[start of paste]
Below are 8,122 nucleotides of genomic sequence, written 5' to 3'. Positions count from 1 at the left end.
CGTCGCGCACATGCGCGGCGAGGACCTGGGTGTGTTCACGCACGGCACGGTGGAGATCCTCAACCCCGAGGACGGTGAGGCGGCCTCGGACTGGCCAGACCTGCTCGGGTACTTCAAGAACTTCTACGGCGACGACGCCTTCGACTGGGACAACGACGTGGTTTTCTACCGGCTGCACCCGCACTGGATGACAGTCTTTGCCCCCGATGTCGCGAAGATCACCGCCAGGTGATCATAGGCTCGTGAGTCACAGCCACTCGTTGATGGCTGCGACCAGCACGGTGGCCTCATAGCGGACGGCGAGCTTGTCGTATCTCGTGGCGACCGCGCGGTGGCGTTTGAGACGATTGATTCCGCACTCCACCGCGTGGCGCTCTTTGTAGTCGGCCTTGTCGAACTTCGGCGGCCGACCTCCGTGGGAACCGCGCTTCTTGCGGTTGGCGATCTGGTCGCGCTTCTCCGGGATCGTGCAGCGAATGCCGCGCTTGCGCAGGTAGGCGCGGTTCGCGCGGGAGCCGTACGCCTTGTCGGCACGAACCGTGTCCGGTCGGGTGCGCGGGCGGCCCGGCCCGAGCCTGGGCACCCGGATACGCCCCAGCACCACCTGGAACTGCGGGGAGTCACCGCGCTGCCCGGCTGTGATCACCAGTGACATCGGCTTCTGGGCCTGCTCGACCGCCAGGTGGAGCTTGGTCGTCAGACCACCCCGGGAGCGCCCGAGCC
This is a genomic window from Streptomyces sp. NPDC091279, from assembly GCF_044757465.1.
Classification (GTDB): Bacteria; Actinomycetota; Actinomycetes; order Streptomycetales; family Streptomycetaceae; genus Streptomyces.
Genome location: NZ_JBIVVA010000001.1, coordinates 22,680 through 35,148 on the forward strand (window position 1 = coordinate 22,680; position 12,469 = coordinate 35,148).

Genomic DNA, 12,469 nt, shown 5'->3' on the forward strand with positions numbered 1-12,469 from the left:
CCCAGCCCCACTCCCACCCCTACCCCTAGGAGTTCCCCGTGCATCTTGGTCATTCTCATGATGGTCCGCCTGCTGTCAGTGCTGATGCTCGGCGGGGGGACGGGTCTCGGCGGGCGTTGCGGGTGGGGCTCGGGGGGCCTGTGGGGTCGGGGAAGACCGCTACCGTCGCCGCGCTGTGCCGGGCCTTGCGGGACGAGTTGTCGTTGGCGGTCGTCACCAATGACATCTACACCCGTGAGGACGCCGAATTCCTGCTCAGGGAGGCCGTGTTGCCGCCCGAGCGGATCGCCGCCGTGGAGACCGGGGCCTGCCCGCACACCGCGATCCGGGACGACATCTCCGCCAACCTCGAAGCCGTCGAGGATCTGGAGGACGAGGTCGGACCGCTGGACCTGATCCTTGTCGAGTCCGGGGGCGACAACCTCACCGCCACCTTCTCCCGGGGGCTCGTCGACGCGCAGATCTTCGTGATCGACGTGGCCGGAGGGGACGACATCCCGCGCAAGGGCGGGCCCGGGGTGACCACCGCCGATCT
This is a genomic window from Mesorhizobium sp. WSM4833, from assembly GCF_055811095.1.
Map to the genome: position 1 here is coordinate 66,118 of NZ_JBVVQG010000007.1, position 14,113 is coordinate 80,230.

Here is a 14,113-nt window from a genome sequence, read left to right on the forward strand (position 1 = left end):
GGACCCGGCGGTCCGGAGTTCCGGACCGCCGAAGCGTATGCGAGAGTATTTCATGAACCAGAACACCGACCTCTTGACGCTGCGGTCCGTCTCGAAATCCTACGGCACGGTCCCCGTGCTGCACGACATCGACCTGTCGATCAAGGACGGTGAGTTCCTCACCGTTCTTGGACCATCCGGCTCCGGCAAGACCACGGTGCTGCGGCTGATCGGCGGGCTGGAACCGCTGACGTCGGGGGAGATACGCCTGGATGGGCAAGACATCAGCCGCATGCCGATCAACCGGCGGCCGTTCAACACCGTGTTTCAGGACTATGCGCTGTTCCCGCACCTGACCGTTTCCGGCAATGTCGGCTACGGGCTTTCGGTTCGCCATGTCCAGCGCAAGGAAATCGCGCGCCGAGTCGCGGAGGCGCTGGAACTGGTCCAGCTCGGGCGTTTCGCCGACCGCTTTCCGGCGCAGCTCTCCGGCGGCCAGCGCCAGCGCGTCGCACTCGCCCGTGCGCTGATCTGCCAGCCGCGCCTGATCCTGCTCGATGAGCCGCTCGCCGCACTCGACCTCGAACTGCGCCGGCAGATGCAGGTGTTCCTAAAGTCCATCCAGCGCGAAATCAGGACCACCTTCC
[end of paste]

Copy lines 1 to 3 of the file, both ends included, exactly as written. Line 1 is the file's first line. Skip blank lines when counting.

Below are 8,122 nucleotides of genomic sequence, written 5' to 3'. Positions count from 1 at the left end.
CGTCGCGCACATGCGCGGCGAGGACCTGGGTGTGTTCACGCACGGCACGGTGGAGATCCTCAACCCCGAGGACGGTGAGGCGGCCTCGGACTGGCCAGACCTGCTCGGGTACTTCAAGAACTTCTACGGCGACGACGCCTTCGACTGGGACAACGACGTGGTTTTCTACCGGCTGCACCCGCACTGGATGACAGTCTTTGCCCCCGATGTCGCGAAGATCACCGCCAGGTGATCATAGGCTCGTGAGTCACAGCCACTCGTTGATGGCTGCGACCAGCACGGTGGCCTCATAGCGGACGGCGAGCTTGTCGTATCTCGTGGCGACCGCGCGGTGGCGTTTGAGACGATTGATTCCGCACTCCACCGCGTGGCGCTCTTTGTAGTCGGCCTTGTCGAACTTCGGCGGCCGACCTCCGTGGGAACCGCGCTTCTTGCGGTTGGCGATCTGGTCGCGCTTCTCCGGGATCGTGCAGCGAATGCCGCGCTTGCGCAGGTAGGCGCGGTTCGCGCGGGAGCCGTACGCCTTGTCGGCACGAACCGTGTCCGGTCGGGTGCGCGGGCGGCCCGGCCCGAGCCTGGGCACCCGGATACGCCCCAGCACCACCTGGAACTGCGGGGAGTCACCGCGCTGCCCGGCTGTGATCACCAGTGACATCGGCTTCTGGGCCTGCTCGACCGCCAGGTGGAGCTTGGTCGTCAGACCACCCCGGGAGCGCCCGAGCC
This is a genomic window from Streptomyces sp. NPDC091279, from assembly GCF_044757465.1.